The data itself is distributed and protected through the use of N+2 erasure coding, using however many blades are in the chassis. For example an 8 blade system would be configured as EC 6+2. As the number of blades in the system increases, garbage collection cycles are used to redistribute data to the new capacity, though I am still not 100% sure how this will work when your existing blades are almost full. The compute within each blade, however, acts independently of the storage and can access data resources across the chassis, so from the moment the additional blade is added, you have immediate access to the compute capacity for data processing.

My only query on this would be why Pure did not offer the ability to choose between Erasure Coding, which is ideal for lower performance requirements, and replicas, which would be handier for very low latency use cases? If you are putting it all on flash in the first place, instead of a hybrid model, there may be times when you want to keep that latency as low as possible.

The software platform they have design to manage this is called Elasticity, and to reduce the need to learn yet another interface, it looks very similar to the existing Pure management interfaces:

elasticity.png

A metadata engine with search functionality will be coming later, which will allow you to gain insights into the types of data you hold, and may potentially able to delve into the content of that data to find things such as social security numbers, etc. There are few details available on this at the time of writing.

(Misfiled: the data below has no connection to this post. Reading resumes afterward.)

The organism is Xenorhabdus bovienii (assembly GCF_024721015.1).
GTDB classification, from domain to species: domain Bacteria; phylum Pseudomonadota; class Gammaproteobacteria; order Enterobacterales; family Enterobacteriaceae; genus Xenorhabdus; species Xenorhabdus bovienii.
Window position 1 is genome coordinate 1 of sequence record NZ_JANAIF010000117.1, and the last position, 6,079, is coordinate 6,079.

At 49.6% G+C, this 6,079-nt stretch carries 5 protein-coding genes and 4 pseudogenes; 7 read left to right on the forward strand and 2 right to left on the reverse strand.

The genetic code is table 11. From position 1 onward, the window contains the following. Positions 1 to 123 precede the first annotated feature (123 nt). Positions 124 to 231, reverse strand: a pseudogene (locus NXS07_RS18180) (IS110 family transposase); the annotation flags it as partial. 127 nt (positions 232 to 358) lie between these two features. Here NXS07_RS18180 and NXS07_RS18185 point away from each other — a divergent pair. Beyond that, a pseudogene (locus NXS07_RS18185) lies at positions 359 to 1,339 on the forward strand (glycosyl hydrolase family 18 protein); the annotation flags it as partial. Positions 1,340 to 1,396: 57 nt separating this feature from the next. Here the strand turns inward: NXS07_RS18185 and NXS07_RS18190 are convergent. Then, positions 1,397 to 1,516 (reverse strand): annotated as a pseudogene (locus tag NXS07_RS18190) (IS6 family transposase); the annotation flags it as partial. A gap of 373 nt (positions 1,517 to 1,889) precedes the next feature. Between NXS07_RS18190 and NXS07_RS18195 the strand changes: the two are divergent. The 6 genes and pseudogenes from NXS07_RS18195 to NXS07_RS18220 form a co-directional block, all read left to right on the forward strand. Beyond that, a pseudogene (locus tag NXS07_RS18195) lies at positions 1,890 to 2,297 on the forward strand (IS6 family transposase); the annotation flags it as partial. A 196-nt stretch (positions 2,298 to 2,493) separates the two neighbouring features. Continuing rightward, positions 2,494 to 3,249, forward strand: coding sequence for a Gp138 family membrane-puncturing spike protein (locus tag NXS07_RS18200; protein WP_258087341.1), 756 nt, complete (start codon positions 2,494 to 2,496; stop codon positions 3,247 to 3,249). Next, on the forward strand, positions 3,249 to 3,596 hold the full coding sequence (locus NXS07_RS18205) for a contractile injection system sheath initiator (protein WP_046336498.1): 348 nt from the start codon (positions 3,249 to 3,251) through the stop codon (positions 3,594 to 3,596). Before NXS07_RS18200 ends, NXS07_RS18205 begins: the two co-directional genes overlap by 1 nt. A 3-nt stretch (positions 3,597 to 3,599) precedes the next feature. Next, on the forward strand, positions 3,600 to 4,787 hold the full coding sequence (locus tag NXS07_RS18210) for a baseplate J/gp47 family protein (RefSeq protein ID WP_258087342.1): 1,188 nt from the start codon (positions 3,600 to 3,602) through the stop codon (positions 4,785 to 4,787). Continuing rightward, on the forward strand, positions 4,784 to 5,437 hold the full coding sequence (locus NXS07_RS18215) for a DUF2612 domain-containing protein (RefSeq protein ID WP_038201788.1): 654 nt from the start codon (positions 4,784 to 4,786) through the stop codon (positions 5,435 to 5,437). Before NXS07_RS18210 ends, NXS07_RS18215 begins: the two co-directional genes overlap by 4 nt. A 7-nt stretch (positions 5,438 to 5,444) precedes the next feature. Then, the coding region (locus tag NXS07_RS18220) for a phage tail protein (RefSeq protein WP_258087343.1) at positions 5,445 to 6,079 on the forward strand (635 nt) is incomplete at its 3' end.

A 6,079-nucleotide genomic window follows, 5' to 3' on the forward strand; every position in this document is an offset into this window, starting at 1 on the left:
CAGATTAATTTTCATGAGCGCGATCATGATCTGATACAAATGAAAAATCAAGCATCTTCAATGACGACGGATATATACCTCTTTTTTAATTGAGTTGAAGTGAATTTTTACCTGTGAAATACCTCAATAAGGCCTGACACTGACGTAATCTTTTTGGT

As with the other Pure platforms, telemetry data is sent back to base on a regular basis, and Pure take care of all of the proactive maintenance and alerting for you. All of this data is presented through their Pure1 portal, which is pretty fully featured and intuitive.

I have to say I am genuinely surprised to see Pure come out with a solution with such completely bespoke hardware, when the entire industry is going in the direction of commodity + software, but the end result looks really promising. The sooner they can get SMB (not CIFS!) into the product the better, as this will allow them to begin competing properly with the likes of NetApp on the filer front.

As with many new products we tend to see on the market, the data services are not all there yet, but at the rate Pure do code releases, I don’t imagine it will be long before many of those RFP check boxes will be getting checked!

GA is expected during the second half of 2016.

Disclaimer/Disclosure: My accommodation, meals and event entry to Pure Accelerate were provided by Pure Storage, and my flights were provided by Tech Field Day, but there was no expectation or request for me to write about any of the products or services and I was not compensated in any way for my time at the event.